The three people who between them established both the scientific method itself and the pre-eminence of British science at the end of the seventeenth century were Robert Hooke, Edmond Halley and Isaac Newton. It is some measure of the towering achievements of the other two that Halley clearly ranks third out of the trio in terms of his direct contribution to science; but in spite of the Newton bandwagon that has now been rolling for 300 years (and was given its initial push by Newton himself after Hooke had died), it is impossible for the unbiased historian to say whether Newton or Hooke made the more significant contribution. Newton was a loner who worked in isolation and established the single, profound truth that the Universe works on mathematical principles; Hooke was a gregarious and wide-ranging scientist who came up with a dazzling variety of new ideas, but also did more than anyone else to turn the Royal Society from a gentleman's gossip shop into the archtypical scientific society. His misfortune was to incur the enmity of Newton, and to die before Newton, giving his old enemy a chance to rewrite history - which he did so effectively that Hooke has only really been rehabilitated in the past few decades.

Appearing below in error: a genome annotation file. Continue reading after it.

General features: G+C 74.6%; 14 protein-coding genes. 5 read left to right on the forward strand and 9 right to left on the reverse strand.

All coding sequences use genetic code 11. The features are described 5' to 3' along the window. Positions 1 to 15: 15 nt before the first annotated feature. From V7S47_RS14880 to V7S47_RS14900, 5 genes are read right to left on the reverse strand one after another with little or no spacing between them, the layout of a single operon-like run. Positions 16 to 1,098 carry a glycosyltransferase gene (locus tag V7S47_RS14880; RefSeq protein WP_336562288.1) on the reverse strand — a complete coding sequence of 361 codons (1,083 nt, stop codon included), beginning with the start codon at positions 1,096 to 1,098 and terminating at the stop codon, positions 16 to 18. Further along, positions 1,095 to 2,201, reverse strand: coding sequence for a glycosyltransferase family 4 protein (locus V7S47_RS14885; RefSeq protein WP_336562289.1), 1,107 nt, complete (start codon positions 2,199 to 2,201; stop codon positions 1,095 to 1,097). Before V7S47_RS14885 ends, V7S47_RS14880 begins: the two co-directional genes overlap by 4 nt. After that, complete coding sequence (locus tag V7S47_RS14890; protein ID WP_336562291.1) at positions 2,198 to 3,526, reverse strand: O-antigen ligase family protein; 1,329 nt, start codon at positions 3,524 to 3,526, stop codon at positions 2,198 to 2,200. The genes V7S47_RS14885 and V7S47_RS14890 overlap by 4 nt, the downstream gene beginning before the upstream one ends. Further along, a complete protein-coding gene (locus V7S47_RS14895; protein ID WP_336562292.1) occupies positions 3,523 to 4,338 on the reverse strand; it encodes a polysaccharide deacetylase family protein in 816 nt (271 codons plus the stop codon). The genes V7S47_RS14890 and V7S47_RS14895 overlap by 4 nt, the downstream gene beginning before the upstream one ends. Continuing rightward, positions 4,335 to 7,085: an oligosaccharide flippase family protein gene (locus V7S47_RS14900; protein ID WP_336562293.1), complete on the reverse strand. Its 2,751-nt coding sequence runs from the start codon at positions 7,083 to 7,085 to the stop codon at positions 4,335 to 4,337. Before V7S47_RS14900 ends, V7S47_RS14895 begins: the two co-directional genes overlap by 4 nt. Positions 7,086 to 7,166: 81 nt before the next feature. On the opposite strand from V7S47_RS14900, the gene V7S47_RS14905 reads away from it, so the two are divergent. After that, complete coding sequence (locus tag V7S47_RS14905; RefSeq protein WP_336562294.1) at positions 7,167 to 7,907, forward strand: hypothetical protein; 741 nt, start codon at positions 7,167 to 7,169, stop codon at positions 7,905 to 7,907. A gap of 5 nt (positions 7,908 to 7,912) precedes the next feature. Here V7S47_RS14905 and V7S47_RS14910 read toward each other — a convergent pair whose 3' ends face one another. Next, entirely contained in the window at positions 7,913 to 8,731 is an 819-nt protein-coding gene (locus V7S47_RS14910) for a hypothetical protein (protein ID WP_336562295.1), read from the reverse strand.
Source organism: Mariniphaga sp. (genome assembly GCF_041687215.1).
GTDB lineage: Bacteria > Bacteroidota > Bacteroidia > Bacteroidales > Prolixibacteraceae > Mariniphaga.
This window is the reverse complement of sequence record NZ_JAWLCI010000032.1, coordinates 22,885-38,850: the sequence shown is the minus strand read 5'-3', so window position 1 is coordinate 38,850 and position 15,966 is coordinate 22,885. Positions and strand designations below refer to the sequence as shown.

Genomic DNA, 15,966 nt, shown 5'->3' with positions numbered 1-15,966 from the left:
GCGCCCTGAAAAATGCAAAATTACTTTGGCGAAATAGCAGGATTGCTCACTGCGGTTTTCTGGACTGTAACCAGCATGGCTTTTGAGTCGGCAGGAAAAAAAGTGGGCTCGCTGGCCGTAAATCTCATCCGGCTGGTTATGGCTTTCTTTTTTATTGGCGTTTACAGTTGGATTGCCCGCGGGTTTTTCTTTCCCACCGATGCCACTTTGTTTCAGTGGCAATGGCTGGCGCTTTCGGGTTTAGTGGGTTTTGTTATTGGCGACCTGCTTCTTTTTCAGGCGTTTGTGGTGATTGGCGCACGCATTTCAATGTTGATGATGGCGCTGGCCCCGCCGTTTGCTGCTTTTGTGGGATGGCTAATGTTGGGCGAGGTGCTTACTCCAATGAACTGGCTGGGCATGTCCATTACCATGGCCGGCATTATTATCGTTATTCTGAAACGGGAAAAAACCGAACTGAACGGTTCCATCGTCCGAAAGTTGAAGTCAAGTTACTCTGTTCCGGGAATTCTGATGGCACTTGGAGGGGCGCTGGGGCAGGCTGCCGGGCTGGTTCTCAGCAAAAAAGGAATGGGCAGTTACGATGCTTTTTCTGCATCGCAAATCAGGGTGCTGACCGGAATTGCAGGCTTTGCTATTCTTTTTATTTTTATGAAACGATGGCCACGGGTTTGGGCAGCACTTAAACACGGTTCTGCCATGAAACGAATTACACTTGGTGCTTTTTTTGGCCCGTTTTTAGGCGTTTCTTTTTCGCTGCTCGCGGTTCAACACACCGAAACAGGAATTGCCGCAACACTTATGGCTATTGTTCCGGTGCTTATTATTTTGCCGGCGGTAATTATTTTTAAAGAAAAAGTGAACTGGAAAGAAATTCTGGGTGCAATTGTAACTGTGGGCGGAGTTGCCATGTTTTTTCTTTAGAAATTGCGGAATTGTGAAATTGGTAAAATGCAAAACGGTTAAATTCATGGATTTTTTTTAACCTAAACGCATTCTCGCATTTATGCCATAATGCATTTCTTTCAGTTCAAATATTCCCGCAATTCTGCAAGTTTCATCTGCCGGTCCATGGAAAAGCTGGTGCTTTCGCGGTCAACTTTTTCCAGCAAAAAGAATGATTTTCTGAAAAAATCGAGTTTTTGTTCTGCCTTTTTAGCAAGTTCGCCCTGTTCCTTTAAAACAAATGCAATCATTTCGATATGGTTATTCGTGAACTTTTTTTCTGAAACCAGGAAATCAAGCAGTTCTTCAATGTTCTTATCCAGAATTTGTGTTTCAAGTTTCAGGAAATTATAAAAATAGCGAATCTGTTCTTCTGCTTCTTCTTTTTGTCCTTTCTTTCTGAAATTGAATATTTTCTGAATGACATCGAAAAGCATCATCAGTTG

-The Scientists, page 149
Anyway, as we get further into the book, the author is starting to insert his opinions a little more as he tells the story. It'll be interesting to see how this affects my enjoyment as we get into the Darwin stuff: I'm thinking he's going to treat evolution as Fact, rather than unproven Theory. (You can see my opinion on evolution here.)